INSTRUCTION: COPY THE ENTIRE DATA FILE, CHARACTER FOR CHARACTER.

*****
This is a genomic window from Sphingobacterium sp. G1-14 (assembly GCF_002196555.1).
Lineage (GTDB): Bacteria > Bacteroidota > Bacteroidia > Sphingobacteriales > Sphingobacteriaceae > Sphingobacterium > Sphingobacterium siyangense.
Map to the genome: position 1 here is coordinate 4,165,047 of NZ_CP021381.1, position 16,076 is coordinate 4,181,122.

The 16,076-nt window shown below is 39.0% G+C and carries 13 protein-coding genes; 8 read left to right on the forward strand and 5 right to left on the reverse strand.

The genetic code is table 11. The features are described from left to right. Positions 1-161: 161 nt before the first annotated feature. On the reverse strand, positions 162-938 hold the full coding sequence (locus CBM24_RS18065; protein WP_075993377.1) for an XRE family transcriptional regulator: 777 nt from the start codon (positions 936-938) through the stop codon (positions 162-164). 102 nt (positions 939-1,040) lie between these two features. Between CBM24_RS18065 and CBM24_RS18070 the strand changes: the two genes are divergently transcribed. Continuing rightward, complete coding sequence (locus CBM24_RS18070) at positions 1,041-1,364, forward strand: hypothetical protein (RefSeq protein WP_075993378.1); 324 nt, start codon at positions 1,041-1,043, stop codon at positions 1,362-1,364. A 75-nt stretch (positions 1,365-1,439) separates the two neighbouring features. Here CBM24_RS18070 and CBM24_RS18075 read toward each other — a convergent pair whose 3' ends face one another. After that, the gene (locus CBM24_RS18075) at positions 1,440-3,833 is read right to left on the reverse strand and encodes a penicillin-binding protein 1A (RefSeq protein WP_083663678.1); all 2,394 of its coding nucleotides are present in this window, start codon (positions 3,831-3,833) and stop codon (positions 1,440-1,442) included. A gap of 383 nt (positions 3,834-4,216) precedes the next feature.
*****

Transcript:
This is a genomic window from Sphingobacterium sp. G1-14 (assembly GCF_002196555.1).
Lineage (GTDB): Bacteria > Bacteroidota > Bacteroidia > Sphingobacteriales > Sphingobacteriaceae > Sphingobacterium > Sphingobacterium siyangense.
Map to the genome: position 1 here is coordinate 4,165,047 of NZ_CP021381.1, position 16,076 is coordinate 4,181,122.

The 16,076-nt window shown below is 39.0% G+C and carries 13 protein-coding genes; 8 read left to right on the forward strand and 5 right to left on the reverse strand.

The genetic code is table 11. The features are described from left to right. Positions 1-161: 161 nt before the first annotated feature. On the reverse strand, positions 162-938 hold the full coding sequence (locus CBM24_RS18065; protein WP_075993377.1) for an XRE family transcriptional regulator: 777 nt from the start codon (positions 936-938) through the stop codon (positions 162-164). 102 nt (positions 939-1,040) lie between these two features. Between CBM24_RS18065 and CBM24_RS18070 the strand changes: the two genes are divergently transcribed. Continuing rightward, complete coding sequence (locus CBM24_RS18070) at positions 1,041-1,364, forward strand: hypothetical protein (RefSeq protein WP_075993378.1); 324 nt, start codon at positions 1,041-1,043, stop codon at positions 1,362-1,364. A 75-nt stretch (positions 1,365-1,439) separates the two neighbouring features. Here CBM24_RS18070 and CBM24_RS18075 read toward each other — a convergent pair whose 3' ends face one another. After that, the gene (locus CBM24_RS18075) at positions 1,440-3,833 is read right to left on the reverse strand and encodes a penicillin-binding protein 1A (RefSeq protein WP_083663678.1); all 2,394 of its coding nucleotides are present in this window, start codon (positions 3,831-3,833) and stop codon (positions 1,440-1,442) included. A gap of 383 nt (positions 3,834-4,216) precedes the next feature.